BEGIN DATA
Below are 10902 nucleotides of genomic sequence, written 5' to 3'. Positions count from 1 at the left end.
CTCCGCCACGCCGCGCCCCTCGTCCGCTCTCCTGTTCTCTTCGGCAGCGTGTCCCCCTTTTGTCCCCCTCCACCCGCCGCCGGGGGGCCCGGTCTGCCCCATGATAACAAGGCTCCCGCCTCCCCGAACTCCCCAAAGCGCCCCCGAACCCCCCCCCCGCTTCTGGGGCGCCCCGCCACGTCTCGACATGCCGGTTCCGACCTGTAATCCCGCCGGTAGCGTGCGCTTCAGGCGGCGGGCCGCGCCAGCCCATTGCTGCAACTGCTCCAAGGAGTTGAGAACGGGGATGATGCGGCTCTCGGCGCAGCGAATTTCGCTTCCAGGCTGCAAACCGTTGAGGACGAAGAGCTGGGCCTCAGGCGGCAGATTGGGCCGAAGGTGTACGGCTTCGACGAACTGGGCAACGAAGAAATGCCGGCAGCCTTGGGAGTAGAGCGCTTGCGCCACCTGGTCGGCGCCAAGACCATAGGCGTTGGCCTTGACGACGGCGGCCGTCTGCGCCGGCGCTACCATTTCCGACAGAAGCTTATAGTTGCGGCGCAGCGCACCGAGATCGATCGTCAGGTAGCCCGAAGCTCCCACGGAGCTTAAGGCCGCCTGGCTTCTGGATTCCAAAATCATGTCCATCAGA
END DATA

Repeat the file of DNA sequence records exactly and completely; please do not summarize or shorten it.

Below are 10902 nucleotides of genomic sequence, written 5' to 3'. Positions count from 1 at the left end.
CTCCGCCACGCCGCGCCCCTCGTCCGCTCTCCTGTTCTCTTCGGCAGCGTGTCCCCCTTTTGTCCCCCTCCACCCGCCGCCGGGGGGCCCGGTCTGCCCCATGATAACAAGGCTCCCGCCTCCCCGAACTCCCCAAAGCGCCCCCGAACCCCCCCCCCGCTTCTGGGGCGCCCCGCCACGTCTCGACATGCCGGTTCCGACCTGTAATCCCGCCGGTAGCGTGCGCTTCAGGCGGCGGGCCGCGCCAGCCCATTGCTGCAACTGCTCCAAGGAGTTGAGAACGGGGATGATGCGGCTCTCGGCGCAGCGAATTTCGCTTCCAGGCTGCAAACCGTTGAGGACGAAGAGCTGGGCCTCAGGCGGCAGATTGGGCCGAAGGTGTACGGCTTCGACGAACTGGGCAACGAAGAAATGCCGGCAGCCTTGGGAGTAGAGCGCTTGCGCCACCTGGTCGGCGCCAAGACCATAGGCGTTGGCCTTGACGACGGCGGCCGTCTGCGCCGGCGCTACCATTTCCGACAGAAGCTTATAGTTGCGGCGCAGCGCACCGAGATCGATCGTCAGGTAGCCCGAAGCTCCCACGGAGCTTAAGGCCGCCTGGCTTCTGGATTCCAAAATCATGTCCATCAGA